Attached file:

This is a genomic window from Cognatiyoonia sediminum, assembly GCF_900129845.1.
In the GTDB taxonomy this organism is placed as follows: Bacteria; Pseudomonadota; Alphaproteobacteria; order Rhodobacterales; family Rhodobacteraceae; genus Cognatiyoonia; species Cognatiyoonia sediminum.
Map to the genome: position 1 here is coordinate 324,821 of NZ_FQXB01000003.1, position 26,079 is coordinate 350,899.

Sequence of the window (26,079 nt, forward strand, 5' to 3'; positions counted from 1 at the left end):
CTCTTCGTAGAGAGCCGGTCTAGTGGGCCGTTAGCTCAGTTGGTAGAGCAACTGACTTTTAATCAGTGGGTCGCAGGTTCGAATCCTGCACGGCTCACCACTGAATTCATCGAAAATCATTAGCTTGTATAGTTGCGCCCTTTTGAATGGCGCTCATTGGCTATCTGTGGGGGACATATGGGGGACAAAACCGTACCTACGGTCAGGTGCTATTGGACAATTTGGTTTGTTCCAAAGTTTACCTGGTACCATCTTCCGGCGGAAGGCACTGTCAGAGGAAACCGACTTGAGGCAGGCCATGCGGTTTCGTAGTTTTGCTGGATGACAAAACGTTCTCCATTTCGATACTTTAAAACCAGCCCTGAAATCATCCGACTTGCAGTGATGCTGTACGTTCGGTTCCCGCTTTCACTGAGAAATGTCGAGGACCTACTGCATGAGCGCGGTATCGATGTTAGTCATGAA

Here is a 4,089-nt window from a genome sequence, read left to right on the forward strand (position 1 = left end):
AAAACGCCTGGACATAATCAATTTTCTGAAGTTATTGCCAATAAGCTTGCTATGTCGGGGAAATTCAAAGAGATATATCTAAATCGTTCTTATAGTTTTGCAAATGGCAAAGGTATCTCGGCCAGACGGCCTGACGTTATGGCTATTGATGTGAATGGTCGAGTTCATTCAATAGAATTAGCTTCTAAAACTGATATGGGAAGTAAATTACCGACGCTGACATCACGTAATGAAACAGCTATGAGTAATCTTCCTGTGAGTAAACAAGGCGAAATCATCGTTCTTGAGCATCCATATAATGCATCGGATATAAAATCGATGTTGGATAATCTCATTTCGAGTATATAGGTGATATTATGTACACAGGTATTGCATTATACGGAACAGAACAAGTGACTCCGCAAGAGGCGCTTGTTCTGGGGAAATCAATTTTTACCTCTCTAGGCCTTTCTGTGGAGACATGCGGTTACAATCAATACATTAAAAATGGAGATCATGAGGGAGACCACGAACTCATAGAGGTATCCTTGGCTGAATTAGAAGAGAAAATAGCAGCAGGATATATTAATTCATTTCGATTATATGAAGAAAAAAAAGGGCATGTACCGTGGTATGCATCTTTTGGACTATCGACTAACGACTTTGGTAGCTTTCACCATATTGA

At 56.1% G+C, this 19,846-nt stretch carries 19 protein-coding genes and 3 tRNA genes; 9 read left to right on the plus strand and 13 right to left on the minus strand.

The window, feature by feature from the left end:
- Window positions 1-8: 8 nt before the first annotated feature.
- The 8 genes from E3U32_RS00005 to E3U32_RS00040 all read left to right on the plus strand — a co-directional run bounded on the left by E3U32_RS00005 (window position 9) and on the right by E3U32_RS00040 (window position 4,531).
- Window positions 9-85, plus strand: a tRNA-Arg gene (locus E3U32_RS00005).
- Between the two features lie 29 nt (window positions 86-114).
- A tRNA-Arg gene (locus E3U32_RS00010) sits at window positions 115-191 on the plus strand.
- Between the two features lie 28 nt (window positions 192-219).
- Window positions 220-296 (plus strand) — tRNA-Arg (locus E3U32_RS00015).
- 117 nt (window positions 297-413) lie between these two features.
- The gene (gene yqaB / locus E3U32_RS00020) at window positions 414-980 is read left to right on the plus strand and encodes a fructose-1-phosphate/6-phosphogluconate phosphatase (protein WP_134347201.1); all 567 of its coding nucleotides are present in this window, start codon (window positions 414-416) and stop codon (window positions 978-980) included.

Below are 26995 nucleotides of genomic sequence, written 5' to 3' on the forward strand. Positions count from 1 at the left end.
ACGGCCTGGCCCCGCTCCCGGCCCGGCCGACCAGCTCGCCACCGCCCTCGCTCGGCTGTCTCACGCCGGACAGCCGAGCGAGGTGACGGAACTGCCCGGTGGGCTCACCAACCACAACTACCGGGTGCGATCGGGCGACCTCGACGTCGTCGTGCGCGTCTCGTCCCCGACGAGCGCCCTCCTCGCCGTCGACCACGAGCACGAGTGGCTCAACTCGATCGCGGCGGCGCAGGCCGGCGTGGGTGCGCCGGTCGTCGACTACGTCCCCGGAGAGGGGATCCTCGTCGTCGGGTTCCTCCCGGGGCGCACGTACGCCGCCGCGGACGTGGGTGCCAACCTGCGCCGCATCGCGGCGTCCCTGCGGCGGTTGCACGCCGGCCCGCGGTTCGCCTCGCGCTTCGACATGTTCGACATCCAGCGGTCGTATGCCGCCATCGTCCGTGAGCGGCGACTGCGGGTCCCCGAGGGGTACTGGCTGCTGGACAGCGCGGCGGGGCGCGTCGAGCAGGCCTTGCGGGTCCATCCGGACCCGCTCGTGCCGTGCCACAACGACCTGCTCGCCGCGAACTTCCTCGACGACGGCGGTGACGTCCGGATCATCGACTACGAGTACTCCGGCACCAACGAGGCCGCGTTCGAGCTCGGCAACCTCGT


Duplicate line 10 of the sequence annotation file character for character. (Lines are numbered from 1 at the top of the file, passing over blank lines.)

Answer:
- Window positions 1-8: 8 nt before the first annotated feature.